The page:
Welsh Government’s approach to dysphoria is dangerous

I am very concerned with Welsh Government’s proposed affirmation-only model for gender dysphoria. Based on my clinical experience this seems to be a potentially dangerous approach. There is a presumption that all patients presenting with gender dysphoria are the same and that one solution fits all. This is not the reality.

Merely affirming ones’ experience of transgender identity is clinically unhelpful for many people as there are a considerable number for whom the presentation of feeling that they are in the wrong body may not be a fixed long-term one, indeed, it may be one which they later regret.

Further, rather than being a single condition there are many conditions; only some of which may be suitable for permanent fixed physical interventions such as hormones or surgery. In the service I ran, we saw patients with all sorts of gender presentations and, significantly, 26% of the adults I worked with were people who had previously had physical gender interventions such as hormones or surgery but who had later come to regret this decision; people who would now be considered detransitioners.

This 26% were not present in any follow-up studies: this is one area of medicine where no follow-up was undertaken. They were, and are, a silent population who had been given medical and social interventions which they had asked for at the time; services believed that giving them what they asked for was the correct intervention.

Out of a sense of shame, these patients often did not go back to their GP, psychiatrist or gender clinics, but they universally stated that what they wished they had received at the time was a more exploratory, inquisitive, therapeutic model to try and work out what was behind their newfound gender presentation rather than immediate ‘affirmation’. They frequently cited that their families, colleagues and clinicians simply went along with their self-diagnosis, rather than asking them what they meant by their wish to change gender – a wish which subsequently did not persist, and one which they later regretted.

There are also many other conditions which may present as a gender dysphoria but which may be due to other factors such as trauma, autism or conditions relating to sexuality. There is also a blurring of important distinctions between those who wish to appear as the opposite sex but do not wish to change their body – conditions such as transvestism and autogynephilic men who are excited by the acquisition of female genitalia.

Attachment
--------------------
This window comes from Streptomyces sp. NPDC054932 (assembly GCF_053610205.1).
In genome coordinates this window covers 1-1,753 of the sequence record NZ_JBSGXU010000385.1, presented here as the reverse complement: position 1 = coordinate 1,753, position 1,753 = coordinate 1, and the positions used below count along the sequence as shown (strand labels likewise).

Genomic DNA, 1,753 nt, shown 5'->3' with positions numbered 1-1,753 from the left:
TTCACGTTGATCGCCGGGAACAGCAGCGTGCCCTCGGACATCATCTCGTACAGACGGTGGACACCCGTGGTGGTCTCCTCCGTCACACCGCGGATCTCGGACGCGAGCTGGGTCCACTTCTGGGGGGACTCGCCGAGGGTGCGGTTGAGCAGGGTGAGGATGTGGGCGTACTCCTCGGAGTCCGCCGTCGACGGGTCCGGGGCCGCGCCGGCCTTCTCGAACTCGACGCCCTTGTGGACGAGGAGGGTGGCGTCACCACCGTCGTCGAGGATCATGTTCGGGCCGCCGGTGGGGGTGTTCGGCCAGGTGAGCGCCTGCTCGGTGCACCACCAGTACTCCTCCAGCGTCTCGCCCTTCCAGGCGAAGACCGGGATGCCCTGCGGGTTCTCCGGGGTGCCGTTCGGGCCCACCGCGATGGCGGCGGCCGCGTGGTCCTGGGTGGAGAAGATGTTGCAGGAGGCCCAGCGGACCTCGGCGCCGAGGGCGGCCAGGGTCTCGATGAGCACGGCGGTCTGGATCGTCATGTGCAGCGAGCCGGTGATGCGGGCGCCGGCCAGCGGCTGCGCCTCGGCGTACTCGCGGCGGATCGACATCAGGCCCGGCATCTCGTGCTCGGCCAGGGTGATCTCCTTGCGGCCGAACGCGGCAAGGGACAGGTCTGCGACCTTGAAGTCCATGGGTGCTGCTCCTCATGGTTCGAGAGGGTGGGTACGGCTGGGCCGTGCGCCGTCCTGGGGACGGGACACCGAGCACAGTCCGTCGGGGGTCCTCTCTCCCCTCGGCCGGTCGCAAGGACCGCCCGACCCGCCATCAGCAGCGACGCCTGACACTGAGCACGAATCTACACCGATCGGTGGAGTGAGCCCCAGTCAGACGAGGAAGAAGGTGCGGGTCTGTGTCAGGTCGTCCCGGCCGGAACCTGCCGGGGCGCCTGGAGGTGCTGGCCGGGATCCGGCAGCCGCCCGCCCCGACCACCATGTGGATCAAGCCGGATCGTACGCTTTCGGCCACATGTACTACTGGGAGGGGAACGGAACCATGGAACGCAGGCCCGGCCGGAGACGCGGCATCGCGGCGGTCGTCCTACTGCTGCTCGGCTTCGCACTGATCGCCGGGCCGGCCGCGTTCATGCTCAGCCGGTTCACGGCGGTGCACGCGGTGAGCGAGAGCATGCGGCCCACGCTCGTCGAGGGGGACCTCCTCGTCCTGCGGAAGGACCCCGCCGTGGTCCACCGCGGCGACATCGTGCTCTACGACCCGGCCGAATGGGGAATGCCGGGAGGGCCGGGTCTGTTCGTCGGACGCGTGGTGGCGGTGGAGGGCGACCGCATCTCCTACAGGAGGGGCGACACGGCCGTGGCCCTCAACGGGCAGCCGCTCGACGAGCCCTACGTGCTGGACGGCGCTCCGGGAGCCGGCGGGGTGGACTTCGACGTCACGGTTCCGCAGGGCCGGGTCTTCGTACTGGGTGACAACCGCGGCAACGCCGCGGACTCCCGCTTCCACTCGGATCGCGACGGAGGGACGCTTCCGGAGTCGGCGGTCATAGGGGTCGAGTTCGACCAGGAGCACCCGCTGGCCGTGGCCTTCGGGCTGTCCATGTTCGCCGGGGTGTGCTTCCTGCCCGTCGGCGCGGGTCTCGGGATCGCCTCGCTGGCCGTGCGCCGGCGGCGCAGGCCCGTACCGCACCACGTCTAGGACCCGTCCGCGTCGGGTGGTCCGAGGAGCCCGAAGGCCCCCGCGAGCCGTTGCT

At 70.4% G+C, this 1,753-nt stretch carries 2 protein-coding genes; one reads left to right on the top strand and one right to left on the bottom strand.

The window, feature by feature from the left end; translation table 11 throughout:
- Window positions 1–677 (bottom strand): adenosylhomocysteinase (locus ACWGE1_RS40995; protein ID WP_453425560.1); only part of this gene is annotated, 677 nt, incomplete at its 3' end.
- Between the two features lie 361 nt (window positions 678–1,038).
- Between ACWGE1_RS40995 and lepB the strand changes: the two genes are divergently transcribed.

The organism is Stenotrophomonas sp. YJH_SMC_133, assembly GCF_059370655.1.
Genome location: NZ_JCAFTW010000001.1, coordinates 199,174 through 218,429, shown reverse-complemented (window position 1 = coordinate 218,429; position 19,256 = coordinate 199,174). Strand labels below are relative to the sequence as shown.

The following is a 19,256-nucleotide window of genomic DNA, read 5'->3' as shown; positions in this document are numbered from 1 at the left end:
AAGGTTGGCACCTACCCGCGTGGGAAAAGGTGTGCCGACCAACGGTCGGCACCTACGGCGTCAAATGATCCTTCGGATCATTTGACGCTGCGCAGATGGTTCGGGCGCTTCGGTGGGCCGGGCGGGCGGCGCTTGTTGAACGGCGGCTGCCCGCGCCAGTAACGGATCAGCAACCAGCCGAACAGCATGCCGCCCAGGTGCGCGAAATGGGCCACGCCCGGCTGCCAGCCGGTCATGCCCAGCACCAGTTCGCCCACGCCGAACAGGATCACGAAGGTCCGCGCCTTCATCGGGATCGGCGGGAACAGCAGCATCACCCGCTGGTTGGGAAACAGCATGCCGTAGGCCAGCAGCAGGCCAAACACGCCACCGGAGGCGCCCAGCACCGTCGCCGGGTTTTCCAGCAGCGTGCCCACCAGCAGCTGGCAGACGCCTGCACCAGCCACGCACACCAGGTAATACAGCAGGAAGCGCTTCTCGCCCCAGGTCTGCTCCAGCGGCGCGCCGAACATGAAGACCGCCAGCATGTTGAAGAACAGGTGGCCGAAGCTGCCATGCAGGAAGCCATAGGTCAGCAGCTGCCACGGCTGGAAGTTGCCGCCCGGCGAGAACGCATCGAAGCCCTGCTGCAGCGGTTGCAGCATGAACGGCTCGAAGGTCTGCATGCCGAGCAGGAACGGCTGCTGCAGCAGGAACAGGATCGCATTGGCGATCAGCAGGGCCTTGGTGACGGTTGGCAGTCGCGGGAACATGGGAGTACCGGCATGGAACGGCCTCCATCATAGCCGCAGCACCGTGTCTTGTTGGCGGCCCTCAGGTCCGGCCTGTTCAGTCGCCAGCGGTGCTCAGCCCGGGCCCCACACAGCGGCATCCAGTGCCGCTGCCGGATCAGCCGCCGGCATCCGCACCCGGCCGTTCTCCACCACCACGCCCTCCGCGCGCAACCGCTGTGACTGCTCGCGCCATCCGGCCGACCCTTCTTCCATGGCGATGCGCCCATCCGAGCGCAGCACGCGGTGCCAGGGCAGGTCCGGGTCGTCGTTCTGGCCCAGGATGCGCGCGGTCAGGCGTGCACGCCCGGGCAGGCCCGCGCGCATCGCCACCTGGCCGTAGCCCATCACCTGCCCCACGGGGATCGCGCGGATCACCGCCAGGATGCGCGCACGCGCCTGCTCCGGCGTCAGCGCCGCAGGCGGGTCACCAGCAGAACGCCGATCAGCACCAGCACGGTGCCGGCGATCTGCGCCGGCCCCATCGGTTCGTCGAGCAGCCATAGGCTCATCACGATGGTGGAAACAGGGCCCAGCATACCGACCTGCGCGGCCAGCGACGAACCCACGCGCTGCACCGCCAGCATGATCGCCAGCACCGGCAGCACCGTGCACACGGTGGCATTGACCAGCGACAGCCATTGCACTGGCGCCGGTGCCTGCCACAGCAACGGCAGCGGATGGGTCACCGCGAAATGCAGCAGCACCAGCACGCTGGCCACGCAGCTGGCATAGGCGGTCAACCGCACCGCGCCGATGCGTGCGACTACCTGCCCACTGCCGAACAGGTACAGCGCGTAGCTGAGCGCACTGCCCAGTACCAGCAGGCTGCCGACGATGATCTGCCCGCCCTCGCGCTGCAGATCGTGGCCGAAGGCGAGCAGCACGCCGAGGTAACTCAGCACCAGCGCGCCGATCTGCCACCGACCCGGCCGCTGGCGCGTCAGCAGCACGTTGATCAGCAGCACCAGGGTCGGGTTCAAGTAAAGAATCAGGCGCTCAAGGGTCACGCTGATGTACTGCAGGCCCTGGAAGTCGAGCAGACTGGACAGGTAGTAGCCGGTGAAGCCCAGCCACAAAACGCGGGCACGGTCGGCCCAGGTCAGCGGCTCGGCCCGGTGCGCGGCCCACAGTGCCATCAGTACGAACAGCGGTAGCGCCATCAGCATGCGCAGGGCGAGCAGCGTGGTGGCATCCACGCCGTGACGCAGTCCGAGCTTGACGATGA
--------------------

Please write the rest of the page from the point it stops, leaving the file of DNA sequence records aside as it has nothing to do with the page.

The affirmation model alone is a short-sighted one. I understand how people who wish to do well by minority groups may feel that this is a supportive approach. However, those of us with extensive clinical experience in this field are very much aware that this ‘one solution fits all’ response is potentially dangerous and damaging.

This is especially so in the case of children for whom questioning most aspects of life – including culture, religion and their own identity – is a normal part of growing up. For some there may be internalised (or external) homophobia; for many children it is a manifestation of subversively and creatively exploring aspects of their identity.

Unfortunately, rather than allowing these children to creatively play with aspects of their identity, they are shunted into discrete categories and then put on a medical pathway which may be totally unnecessary and lead to further complications as an adult. Once children are given chemical castrating agents similar to those we gave to homosexuals in the Second World War (which we now know is wrong) and then given cross sex hormones the changes can be irreversible. The famous case of Keira Bell verses the Tavistock last year brought to the fore just how damaging such a trajectory can be for young people.

It is my hope that the Welsh Government will review its proposed affirmation only model for Gender Dysphoria so as to prevent what many of us predict will be a tsunami of young adults in the future who will come to regret the path they were encouraged, even pressurised, to take, and for whom there will be lifelong implications for their health, happiness and well-being.

Merched Cymru and LGB Alliance Cymru are working together to respond to Welsh Government’s LGBT+ Action Plan. See our page here.